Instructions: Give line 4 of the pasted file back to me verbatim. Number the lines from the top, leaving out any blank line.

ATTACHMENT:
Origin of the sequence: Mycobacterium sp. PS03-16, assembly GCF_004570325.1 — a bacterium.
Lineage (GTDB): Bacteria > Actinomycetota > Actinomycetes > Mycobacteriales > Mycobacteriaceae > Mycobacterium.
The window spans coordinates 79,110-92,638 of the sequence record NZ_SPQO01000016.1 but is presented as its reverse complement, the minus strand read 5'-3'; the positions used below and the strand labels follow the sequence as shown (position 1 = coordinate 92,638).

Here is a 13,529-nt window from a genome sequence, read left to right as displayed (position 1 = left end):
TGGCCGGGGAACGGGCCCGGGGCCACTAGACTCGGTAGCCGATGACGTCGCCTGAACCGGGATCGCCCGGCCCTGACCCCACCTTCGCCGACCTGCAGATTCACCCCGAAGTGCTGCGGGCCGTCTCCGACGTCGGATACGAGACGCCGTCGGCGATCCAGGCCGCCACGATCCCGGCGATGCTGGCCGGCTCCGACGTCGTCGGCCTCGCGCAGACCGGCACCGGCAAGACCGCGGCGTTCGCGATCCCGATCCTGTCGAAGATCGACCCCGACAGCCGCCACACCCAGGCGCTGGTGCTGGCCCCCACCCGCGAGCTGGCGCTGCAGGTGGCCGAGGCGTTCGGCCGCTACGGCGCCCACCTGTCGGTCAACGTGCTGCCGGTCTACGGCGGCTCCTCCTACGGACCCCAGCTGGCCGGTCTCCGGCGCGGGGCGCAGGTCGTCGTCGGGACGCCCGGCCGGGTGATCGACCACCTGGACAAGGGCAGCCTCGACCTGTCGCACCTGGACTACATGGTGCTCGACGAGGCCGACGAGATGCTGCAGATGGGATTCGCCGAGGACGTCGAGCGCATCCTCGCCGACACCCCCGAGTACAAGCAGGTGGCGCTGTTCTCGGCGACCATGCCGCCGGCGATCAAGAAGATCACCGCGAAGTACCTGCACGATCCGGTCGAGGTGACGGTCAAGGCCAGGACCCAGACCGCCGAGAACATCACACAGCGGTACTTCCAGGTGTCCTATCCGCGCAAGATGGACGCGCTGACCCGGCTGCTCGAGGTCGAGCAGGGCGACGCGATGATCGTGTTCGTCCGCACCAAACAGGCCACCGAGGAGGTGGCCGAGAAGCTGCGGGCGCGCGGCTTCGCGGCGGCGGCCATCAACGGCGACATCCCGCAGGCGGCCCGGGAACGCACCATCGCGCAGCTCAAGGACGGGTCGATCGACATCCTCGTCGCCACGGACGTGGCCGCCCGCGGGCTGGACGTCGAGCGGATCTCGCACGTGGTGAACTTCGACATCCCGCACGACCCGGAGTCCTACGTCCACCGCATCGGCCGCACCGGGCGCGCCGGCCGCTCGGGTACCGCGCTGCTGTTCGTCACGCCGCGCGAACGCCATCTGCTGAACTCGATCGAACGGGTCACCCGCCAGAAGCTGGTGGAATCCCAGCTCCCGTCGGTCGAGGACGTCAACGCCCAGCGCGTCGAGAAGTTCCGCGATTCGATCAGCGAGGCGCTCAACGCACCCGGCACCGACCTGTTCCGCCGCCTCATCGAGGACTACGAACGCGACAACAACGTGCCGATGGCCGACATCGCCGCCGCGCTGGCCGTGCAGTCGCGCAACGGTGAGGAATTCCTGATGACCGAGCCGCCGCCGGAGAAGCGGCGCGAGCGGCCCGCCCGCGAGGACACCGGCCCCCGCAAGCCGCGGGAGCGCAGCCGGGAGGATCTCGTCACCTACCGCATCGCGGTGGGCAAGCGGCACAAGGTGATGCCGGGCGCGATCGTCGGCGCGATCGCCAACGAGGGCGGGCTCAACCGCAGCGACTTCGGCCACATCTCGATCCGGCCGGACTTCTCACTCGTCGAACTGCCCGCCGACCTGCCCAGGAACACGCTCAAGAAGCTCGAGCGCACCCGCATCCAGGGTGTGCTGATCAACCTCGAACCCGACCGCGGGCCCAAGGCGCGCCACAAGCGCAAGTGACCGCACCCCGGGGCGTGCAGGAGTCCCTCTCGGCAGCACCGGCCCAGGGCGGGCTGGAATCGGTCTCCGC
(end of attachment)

Here is a 13,529-nt window from a genome sequence, read left to right as displayed (position 1 = left end):